“I was much more afraid in Montgomery when I had a gun in my house. When I decided that I couldn’t keep a gun, I came face-to-face with the question of death and I dealt with it. From that point on, I no longer needed a gun nor have I been afraid. Had we become distracted by the question of my safety we would have lost the moral offensive and sunk to the level of our oppressors.”
– Martin Luther King, Jr. (The Autobiography of Martin Luther King, Jr.)
Since my parents visited me and my spouse in Missouri in 2020 I had been praying and reading to discern the will of God in my life concerning the firearms that I own. Why? All I can really say is that the Spirit moved me in that direction and called me to question why I wanted/needed those weapons in my life and in my home. Through this discernment process I found that what would be most pleasing to God was that I remove these weapons from my life. I recognize that this doesn’t conform to the ways I have lived my life, nor does it agree with our extended family’s ways of living; and truthfully it’s been a very difficult discernment process for me to come to terms with this calling, but God’s call to self-sacrifice – to being transformed – is often uncomfortable, disagreeable, and difficult to bear.
Growing up I learned from my dad and grandpa that our family hunted out of necessity. While certainly not dirt poor, we acknowledged that in our poverty, hunting was a way to find food to sustain our family’s life and well-being. For many years the meat we hunted supplemented the food we bought and I found pride and satisfaction in that. As I have been reflecting on my life as a gun owner and hunter I have realized that my use of firearms has not been for sustaining our family, rather, my use of firearms has been solely for sport disguised as family preservation. The countless prairie dogs and birds I killed were never placed in our freezer, they were killed for summer fun. The deer and elk I killed were never needed nor necessary kills for feeding our family as we always had enough. As much as I’ve tried to deny it and argue against it, my hunting has been purely for sport, an affront to my family heritage of hunting and a spit in the face of God for dishonoring creation. God has shown me this lie that I have been telling myself and the wrongs that I have committed against God’s beloved creation. I am hurt that I have deceived myself for so long, ashamed that I defended my actions, and saddened of the destruction and death I have caused.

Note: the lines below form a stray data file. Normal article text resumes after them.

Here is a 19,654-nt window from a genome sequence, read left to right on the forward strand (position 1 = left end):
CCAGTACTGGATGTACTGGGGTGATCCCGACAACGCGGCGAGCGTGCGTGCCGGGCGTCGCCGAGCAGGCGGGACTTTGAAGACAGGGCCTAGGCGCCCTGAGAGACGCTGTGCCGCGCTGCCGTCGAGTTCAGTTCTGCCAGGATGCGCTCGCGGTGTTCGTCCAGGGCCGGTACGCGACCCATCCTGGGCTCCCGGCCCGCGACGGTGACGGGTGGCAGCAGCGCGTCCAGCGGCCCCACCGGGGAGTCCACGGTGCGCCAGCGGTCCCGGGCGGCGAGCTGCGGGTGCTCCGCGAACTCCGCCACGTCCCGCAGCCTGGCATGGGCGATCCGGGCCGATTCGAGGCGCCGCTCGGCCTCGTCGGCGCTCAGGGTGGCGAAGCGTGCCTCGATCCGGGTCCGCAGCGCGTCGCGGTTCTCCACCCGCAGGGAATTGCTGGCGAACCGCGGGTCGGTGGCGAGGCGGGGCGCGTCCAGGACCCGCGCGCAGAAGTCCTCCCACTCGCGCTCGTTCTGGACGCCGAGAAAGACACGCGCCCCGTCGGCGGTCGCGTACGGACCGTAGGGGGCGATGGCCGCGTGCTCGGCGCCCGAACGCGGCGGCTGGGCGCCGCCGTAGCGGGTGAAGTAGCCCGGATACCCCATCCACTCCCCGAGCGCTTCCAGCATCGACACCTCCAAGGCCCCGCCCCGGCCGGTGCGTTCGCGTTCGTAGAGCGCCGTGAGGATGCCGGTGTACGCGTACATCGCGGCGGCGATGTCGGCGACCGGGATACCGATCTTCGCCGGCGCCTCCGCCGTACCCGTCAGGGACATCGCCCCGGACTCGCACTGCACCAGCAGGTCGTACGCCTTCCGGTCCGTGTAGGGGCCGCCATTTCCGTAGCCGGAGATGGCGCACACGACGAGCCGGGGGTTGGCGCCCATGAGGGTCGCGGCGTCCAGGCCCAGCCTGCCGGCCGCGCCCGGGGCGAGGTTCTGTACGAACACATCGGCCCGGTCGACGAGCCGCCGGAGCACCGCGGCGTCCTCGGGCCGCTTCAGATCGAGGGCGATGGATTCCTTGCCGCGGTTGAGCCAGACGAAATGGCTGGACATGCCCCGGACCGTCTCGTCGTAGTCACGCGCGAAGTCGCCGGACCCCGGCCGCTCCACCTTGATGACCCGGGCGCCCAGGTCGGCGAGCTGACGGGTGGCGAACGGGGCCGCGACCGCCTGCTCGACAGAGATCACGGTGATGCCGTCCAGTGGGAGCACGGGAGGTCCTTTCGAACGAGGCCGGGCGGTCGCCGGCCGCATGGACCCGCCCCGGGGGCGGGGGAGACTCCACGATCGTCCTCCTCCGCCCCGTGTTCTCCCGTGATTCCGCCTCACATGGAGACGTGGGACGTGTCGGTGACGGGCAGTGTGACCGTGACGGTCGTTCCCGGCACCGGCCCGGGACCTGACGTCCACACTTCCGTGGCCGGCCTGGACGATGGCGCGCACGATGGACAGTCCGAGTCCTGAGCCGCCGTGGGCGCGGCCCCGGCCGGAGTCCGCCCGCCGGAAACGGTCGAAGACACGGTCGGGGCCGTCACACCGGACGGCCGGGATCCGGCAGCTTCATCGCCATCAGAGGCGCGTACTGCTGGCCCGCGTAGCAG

The first school shooting I remember was at Columbine High School in Littleton, Colorado, in 1999; within 45 minutes the perpetrators murdered twelve fellow students and one teacher before taking their own lives. That wasn’t the first time a shooting occurred at a school and it certainly hasn’t been the last, and the uptick in mass shootings in public places has become a near constant in my American experience. All-too-often I have witnessed news reports of some individual expressing their feelings with a firearm in their hands. The loss of life I have witnessed and the fact that our society allows it to continue is an affront to our Creator who demands from us more than mere thoughts and prayers.